Features April 2007 Issue

5 Questions To help Your Pharmacist help You

Michael Lauer, M.D., a physician in the Department of Cardiovascular Medicine at Cleveland Clinic, has provided

Heart Advisor with the five most important questions cardiac patients can ask their pharmacists.

Question #1: What are the specific instructions for use?

Make sure that you know how many pills to take and how often to take them. Ask if you should take the medication with food or milk, or on an empty stomach. If your medication upsets your stomach, your pharmacist may advise you to take it with food. However, certain pills, like ACE inhibitors, are most effective when taken on an empty stomach, so be sure to follow your pharmacistís instructions.

Question #2: Are there any food interactions?

You may need to avoid eating certain foods while taking your medication. For instance, grapefruit can interfere with the absorption of statins, and you should not eat grapefruit or drink grapefruit juice if you are taking a calcium channel blocker. Foods high in Vitamin K, like broccoli, spinach, and turnip greens, should be limited if you are taking warfarin (Coumadin). Salt substitutes contain potassium and therefore should not be consumed if you are being treated with an ACE inhibitor, digoxin, or an angiotensin II receptor blocker. Mixing a salt substitute with these medicines can increase your potassium levels to a life-threatening amount.

Question #3:

Is it safe to take this drug with other medications, vitamins or over-the-counter supplements?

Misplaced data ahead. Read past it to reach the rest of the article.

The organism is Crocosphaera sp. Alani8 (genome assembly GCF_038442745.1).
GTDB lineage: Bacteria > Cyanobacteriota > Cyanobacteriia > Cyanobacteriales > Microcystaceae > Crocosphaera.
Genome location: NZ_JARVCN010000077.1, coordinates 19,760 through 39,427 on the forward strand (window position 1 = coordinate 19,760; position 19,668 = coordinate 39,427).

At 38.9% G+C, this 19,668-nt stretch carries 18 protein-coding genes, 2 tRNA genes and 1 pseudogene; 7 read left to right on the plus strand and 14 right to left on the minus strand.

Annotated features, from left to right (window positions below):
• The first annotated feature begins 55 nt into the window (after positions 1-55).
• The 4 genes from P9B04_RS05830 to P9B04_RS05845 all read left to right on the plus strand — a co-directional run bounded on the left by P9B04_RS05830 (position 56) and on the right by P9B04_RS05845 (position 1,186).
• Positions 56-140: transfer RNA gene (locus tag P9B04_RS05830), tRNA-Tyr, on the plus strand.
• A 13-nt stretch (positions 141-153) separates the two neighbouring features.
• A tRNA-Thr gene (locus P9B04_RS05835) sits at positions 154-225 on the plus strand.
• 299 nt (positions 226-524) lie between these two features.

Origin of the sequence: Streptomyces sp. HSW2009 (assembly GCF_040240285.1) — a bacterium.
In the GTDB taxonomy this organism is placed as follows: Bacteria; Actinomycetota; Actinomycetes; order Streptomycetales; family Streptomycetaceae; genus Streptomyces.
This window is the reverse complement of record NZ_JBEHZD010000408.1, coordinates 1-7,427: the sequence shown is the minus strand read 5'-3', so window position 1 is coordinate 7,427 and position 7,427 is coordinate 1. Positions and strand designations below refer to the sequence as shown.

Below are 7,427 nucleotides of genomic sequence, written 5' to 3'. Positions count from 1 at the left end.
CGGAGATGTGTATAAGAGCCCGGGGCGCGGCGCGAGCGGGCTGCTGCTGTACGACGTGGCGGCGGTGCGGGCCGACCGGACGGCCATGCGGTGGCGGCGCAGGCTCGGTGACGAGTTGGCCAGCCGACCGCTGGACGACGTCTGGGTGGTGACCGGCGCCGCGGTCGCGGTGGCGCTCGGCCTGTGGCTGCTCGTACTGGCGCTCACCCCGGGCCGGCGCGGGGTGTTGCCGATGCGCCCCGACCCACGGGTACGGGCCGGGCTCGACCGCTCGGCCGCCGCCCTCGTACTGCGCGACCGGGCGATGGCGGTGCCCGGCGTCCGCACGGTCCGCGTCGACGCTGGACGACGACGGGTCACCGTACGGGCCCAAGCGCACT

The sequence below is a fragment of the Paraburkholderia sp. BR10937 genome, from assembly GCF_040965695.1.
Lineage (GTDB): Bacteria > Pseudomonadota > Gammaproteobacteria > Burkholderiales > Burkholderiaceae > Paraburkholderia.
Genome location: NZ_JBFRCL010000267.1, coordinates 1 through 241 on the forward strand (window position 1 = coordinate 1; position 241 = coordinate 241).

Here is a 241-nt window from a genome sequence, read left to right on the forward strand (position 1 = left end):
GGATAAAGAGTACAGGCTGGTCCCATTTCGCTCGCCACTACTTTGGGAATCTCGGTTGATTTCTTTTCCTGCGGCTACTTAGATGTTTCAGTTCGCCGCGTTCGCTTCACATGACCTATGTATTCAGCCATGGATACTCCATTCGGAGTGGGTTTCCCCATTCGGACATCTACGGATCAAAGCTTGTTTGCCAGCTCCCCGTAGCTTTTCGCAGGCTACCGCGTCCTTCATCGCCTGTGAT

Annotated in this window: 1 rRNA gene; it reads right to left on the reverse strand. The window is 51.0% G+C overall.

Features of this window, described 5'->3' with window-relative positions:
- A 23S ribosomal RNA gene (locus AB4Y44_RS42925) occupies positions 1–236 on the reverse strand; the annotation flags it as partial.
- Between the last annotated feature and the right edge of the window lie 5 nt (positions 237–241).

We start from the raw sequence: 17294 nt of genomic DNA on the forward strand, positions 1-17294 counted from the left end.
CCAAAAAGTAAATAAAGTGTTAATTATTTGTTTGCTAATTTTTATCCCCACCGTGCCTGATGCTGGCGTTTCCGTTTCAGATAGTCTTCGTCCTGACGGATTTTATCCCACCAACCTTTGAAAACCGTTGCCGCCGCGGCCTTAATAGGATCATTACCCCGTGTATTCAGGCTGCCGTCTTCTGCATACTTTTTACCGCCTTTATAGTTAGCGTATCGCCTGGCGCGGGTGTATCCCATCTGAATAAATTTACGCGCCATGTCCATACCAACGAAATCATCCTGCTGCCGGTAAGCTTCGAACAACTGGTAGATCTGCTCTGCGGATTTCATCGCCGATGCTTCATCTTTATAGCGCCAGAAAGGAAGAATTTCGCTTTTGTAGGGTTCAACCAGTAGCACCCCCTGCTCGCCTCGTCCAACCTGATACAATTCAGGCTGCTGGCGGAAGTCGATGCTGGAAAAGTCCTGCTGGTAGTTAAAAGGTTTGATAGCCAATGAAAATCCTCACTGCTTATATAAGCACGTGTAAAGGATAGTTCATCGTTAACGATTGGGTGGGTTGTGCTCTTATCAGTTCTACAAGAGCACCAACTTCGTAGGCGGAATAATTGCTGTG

To avoid any dangerous interactions, tell your pharmacist about all medications and supplements that you take. Vitamins and supplements such as ginkgo biloba, ginseng, garlic, vitamin E, fish oil and coenzyme Q10 can thin your blood, so itís important not to combine them with warfarin. In addition, nonsteroidal anti-inflammatory medications (like Aleve or Motrin) and aspirin cause the body to retain sodium and water, which can decrease the effectiveness of ACE inhibitors, angiotensin II receptor blockers and warfarin. Digoxin has the potential to interact with several over-the-counter medications including antacids, asthma remedies, cold/cough/sinus medication, laxatives, anti-diarrhea medications and diet pills.

Question #4: How should the medication be stored?

Your pharmacist will advise you where to keep the medication, whether it should be refrigerated, and when it expires. For example, nitroglycerin tablets typically expire after three to six months, which means they may not be as effective at improving blood flow to the heart when used after their expiration date. Warfarin should be stored at room temperature away from any moisture. Incorrect storage of the drug can limit its ability to prevent blood clots.

Question #5:

What are the potential side effects?

Some side effects are more serious than others, so itís important to know how the drug may affect you. For instance, is it ok for you to drive or participate in other activities? ACE inhibitors, angiotensin II receptor blockers, beta-blockers and calcium channel blockers can cause dizziness, lightheadedness and faintness, especially when taken with a diuretic. In general, it is always best to wait and see how a drug affects you before driving.